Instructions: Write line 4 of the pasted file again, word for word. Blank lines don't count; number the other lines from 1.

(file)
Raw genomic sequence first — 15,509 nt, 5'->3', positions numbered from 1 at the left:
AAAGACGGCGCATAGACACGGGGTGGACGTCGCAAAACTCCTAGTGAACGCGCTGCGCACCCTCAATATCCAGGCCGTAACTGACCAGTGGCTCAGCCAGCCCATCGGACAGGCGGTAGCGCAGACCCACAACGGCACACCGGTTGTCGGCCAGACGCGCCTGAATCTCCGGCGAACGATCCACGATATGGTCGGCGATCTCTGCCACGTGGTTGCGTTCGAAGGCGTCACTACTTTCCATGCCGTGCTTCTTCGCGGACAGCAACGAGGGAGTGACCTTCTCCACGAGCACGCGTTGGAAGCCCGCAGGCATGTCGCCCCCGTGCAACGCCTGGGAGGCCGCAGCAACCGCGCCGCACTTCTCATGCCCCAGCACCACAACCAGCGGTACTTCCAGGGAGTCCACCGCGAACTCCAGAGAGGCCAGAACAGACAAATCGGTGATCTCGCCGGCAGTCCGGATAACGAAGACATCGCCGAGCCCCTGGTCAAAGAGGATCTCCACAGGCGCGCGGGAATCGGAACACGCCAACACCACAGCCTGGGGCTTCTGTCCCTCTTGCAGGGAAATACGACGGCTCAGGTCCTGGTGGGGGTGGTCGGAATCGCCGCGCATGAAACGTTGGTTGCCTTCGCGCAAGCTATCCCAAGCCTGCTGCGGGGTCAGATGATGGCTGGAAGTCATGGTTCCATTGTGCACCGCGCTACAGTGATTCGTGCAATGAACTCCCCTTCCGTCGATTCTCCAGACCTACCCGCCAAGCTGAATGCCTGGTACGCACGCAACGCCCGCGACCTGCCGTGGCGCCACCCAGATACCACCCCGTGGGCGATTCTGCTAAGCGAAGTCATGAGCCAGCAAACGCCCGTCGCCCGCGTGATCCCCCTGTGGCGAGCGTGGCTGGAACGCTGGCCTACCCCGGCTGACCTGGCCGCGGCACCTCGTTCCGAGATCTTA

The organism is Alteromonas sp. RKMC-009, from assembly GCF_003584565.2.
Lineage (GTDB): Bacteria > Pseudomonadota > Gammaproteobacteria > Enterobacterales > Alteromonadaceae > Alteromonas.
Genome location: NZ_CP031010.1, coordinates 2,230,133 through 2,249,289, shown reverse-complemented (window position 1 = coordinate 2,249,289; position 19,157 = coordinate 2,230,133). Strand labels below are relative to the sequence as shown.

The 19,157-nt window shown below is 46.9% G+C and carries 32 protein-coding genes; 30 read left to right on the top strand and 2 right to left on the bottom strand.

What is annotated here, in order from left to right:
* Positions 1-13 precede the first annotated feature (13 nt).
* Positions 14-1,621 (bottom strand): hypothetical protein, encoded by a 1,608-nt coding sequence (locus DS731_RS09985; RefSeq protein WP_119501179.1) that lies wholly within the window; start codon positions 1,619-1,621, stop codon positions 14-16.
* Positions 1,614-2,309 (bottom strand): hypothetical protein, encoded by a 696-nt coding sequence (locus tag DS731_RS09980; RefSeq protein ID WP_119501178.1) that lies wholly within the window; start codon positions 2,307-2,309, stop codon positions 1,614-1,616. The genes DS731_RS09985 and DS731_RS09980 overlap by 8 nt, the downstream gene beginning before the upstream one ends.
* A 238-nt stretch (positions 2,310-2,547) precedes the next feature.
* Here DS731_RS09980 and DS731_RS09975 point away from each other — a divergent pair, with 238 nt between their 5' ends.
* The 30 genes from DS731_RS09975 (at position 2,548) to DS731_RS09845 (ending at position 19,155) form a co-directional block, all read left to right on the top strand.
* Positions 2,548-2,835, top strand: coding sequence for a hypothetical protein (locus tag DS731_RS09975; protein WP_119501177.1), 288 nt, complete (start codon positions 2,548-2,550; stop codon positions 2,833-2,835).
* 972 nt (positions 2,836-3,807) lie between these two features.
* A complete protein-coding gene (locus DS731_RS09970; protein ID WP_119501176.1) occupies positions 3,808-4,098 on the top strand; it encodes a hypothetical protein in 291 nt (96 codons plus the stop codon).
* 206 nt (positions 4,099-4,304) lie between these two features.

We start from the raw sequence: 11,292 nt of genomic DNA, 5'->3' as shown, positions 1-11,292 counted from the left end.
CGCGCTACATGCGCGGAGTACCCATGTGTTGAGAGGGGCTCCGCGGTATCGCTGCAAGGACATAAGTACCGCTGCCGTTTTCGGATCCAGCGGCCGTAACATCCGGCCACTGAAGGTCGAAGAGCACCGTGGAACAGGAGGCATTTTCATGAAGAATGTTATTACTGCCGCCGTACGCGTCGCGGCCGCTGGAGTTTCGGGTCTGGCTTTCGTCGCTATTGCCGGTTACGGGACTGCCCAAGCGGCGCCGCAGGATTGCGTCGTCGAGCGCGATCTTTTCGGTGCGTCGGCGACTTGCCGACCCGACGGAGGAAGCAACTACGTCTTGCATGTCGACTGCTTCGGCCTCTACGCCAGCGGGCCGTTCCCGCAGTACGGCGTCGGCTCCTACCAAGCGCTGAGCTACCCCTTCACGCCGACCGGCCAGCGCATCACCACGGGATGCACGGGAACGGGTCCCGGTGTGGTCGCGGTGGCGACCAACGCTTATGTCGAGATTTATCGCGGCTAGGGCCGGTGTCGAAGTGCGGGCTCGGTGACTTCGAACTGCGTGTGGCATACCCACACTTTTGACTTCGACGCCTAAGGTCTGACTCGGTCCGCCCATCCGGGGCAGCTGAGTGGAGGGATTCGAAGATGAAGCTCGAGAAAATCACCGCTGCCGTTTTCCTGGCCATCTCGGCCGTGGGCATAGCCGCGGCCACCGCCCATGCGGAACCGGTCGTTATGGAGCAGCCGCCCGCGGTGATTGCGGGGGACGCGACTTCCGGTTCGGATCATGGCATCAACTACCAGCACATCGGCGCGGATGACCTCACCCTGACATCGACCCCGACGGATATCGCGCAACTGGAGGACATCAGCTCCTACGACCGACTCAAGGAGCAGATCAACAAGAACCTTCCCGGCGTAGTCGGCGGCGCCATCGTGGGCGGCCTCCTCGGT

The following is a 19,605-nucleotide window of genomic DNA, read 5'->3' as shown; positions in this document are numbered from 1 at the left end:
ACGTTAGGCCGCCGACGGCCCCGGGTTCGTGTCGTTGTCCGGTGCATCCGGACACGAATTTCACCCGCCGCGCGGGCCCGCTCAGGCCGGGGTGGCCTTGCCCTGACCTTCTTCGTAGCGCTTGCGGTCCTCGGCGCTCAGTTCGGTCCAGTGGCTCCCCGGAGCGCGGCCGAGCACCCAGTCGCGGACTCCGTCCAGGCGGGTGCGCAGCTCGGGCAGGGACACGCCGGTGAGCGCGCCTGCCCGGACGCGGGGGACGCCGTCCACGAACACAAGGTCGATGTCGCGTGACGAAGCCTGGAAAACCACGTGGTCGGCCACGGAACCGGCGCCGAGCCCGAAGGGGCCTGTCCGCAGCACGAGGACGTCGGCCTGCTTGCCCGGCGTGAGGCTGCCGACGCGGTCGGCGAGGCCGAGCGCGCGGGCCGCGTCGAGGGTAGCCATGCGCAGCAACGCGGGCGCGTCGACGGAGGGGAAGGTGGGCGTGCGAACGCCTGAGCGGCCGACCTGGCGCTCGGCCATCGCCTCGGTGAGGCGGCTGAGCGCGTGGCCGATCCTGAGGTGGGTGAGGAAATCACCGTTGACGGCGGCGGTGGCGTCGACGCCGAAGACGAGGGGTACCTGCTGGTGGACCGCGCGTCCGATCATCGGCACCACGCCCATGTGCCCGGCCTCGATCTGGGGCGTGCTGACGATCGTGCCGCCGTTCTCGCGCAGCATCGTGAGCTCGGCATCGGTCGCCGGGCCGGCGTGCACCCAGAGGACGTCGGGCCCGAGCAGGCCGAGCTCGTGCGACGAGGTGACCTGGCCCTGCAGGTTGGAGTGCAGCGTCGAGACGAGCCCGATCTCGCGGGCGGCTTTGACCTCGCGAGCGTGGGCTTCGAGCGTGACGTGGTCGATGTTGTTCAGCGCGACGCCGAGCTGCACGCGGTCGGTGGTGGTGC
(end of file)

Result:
Lineage (GTDB): Bacteria > Pseudomonadota > Gammaproteobacteria > Enterobacterales > Alteromonadaceae > Alteromonas.